Today it’s known that they are probably the same species as the knobbed whelk. When the juveniles are exposed to higher temperatures, they occasionally develop a left-hand spiral.
All three whelks were greatly valued by native Americans. After eating the meats, they could carve beads of wampum from the twisted central columella. Even the unworked shell was traded with mainland and far-inland tribes until manufactured European glass beads destroyed the market.
Most remarkable on the beach, though, were the thousands of fossils. It is not easy to age these, because as these islands are rolled back by the sea, deeper layers containing fossils are torn from their matrix in the sea floor beneath the plane of the islands and cast ashore, destroying the stratigraphy by which fossils are usually aged.
There was a great variety in the jumble: 2-foot long fossil burrows, some of which preserved the scratchings from the crablike legs of their creators, the ancient the mantis shrimp Squilla. The burrows are casts where mud flowed into the vacant burrows and was gradually silicified into mudstone.
Fossil crabs emerge in the mudstone, too. We find many parts, but Nancy, to the envy of Eshelman and Lowery, comes up with a whole crab encapsulated in mudstone, its claws almost showing color as they peek out of the rock. Its points and crenellations on the carapace show clearly.
“Watermen on the Shore,” said Lowery, who was one himself, “claimed that these were crabs struck by lightning, a geologist would call them fulgerites, but we know better!”
Later, when geologist Rick Berquist examined the fossils, he explained that items like these were originally located on the back bay of the island, but because of the island eroding over itself, they are now found on the ocean side. He estimated that the crab fossils are 60,000–90,000 years old. Lowery, on the other hand, guessed that it could be from the boundary of the late Pliocene and the early Pleistocene, 2.2 million—1.8 million years old or then again, 400,000 years ago.
Mudstone varies in hardness from a chalky material that can be scraped with a fingernail to harder fragments worn flat in the surf that “tinkle” when struck with another stone. The tinkle, Lowery said, comes from silica in the rock and is called young coastal plain chert.
Given 100 million years or so, under the pressure of overlying sedimentary rock, it would become the gray chert found further inland that was once traded by Native Americans in those regions to tribes on the coast for projectile points. Some of those points, made from harder, more ancient stone, and dating back 13,000 years, are found on these islands.
Lowery, well-versed in Native American skills, took one of the cherts, and using a round hammer stone, flaked off pieces much as one would knap flint for a spear point. As we walked, he described the process, how he got the angles right, and by first blunting the edge, made a bi-face tool.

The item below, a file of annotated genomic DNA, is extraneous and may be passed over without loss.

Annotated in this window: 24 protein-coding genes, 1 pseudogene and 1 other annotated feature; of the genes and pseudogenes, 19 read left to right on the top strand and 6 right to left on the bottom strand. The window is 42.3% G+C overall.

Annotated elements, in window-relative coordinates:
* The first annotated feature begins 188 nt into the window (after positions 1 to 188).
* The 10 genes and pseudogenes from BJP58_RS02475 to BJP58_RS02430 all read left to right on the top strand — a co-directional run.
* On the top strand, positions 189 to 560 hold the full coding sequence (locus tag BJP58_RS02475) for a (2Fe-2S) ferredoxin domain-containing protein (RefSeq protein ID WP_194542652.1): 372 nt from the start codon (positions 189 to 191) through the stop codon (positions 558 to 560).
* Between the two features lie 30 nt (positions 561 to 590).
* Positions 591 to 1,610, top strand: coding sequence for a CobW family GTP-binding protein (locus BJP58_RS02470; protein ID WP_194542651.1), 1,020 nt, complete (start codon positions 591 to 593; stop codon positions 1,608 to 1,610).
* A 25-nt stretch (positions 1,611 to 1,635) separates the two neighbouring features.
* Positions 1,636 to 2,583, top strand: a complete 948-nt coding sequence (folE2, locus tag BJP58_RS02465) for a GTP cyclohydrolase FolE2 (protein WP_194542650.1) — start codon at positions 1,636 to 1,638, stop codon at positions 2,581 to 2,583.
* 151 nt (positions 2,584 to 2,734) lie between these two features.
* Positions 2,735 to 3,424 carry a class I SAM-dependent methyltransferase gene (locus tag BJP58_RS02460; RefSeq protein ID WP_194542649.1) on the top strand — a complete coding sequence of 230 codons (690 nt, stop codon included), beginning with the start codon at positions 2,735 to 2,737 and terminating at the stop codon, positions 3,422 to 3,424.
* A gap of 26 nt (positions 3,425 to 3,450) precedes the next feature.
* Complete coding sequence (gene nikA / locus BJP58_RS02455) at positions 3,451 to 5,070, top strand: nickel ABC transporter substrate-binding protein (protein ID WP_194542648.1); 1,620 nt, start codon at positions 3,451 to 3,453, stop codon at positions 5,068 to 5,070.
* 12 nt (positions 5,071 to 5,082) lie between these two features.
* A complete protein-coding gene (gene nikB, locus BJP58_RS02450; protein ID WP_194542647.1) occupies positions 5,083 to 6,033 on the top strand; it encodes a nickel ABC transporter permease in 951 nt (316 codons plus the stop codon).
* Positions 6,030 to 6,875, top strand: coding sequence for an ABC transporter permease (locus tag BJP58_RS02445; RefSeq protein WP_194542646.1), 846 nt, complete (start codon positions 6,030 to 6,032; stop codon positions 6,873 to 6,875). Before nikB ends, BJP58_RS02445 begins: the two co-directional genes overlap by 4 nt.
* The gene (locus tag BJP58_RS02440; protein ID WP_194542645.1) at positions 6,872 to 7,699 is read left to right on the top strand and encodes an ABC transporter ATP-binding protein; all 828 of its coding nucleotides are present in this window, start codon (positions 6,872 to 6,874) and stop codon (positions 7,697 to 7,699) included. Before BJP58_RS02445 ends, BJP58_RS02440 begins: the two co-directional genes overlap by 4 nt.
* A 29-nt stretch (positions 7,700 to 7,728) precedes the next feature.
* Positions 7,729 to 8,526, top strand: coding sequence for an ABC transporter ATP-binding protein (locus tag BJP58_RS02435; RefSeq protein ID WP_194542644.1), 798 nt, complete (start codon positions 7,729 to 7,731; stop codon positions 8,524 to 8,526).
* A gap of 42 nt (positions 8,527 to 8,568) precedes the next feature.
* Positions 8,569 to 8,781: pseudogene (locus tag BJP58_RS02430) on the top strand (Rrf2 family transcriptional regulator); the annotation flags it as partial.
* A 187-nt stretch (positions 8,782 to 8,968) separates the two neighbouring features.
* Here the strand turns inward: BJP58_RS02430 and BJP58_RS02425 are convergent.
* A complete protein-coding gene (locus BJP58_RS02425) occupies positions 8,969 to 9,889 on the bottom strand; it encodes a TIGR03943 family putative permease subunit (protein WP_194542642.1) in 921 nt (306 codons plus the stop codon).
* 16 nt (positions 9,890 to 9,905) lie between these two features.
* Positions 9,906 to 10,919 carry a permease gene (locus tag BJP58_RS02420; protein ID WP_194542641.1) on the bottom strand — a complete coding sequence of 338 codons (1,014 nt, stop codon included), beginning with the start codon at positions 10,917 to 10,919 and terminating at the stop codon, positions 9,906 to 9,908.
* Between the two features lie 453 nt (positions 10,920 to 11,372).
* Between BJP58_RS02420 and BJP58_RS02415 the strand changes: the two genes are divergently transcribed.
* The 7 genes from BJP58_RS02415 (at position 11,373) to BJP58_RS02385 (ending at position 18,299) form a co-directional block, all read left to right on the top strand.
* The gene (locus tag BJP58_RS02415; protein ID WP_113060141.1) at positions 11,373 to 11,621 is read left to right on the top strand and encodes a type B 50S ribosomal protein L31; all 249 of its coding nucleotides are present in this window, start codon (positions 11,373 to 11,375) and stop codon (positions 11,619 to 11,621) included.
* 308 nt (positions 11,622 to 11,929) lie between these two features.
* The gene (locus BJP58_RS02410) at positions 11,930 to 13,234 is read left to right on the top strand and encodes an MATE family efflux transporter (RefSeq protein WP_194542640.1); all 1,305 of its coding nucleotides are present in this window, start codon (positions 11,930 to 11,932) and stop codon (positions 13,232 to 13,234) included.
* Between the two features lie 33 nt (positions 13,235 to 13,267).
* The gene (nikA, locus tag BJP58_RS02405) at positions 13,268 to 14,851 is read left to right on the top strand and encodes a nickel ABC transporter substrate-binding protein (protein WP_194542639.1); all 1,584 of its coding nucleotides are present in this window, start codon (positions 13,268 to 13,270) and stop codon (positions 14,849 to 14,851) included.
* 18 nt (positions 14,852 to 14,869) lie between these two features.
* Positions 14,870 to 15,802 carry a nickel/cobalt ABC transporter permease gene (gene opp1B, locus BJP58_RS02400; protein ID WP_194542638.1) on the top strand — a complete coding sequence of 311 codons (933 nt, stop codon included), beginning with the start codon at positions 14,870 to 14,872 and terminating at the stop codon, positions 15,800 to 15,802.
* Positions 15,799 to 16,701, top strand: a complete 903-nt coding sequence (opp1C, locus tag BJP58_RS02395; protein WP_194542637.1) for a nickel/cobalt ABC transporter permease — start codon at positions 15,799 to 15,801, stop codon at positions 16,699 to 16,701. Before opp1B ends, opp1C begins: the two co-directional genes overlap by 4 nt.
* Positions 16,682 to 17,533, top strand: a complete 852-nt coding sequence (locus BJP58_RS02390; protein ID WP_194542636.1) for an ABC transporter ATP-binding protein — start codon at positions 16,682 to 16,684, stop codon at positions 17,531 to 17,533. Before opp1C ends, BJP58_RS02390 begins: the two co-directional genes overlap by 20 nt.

“Here,” he said, handing it to me, “you could clean a fish with this! Don’t let anyone tell you there aren’t tool-making resources out on these islands!” I attempted to make a similar tool, only to break it while chipping off the last flake.
Lowery talked about his foundation’s excavations on another island in the chain. In one ancient Indian encampment, he found the remains of shark and sea turtles that were perhaps butchered with tools such as the ones just made.
Eshelman and Lowery once found a blue whale jawbone in the inlet during an unusually low perigean tide. It was too heavy to carry and ferry back, and while they can point to where it is—or was—the tide has never been low enough to recover it for the Smithsonian Institution. (Eshelman and Lowery have an agreement with the museum to turn over any artifacts found on these islands.)
On this walk, Eshelman discovered two dolphin vertebrae. One, from thousands of years ago, is scored a dozen times by shark’s teeth. Was it a kill? A scavenged carcass? It’s in the Smithsonian now, part of the growing data on the predation of sharks upon marine mammals over the eons.
Lowery has found other amazing mammalian fossils that some geologists say really shouldn’t be found on these islands. Lawrey reels off a list of Pleistocene macrofauna: giant horned bison, perhaps Bison antiquus from two ice ages ago; a 13,000-year-old Columbian mammoth Mammuthus columbi, larger, more ancient than its American mastodon cousin, Mammut americanum; the skull and tusk of a walrus with a bone collagen date of 42,000-45,000 years; and a rear molar from the immense, extinct dire wolf Canis dirus. “One serious predator,” Lowery mused.
Beneath these substantial fossils and active modern geology, though, is the deep history of even more ancient times.
Signs of previous estuarine systems—fossil Chesapeake Bays—or more properly the mouths of Virginia Capes, are entombed beneath the present landscape. Geologist Jeff Halka, and two colleagues have used seismic techniques borrowed from petroleum exploration to map these ancient channels.
These connections to the Atlantic pierced, and the sea continues to jumble, fossil deposits from the past 10 million years or so, in the shallows and on the beaches.
The modern whelks and hard clams at my feet were interspersed with ancient Venus clams that John Weymiller at the University of Delaware aged at 2.1 million to to 2.2 million years old.
A collector might view this beach as an amazing cabinet of curiosities while for the serious scholar it would be a bewildering nightmare!
Lowery put it in context for a future glaciation: “Just assume some huge pump has sucked down the Chesapeake and adjacent sea by about 60 feet and you can view the landscape around today’s Bay mouth as what lies beneath us here.”
Given what we know, it’s likely that in the future, the region will repeat history and alternately be swallowed by the sea and then be withdrawn to some wild and arid post-glacial landscape again.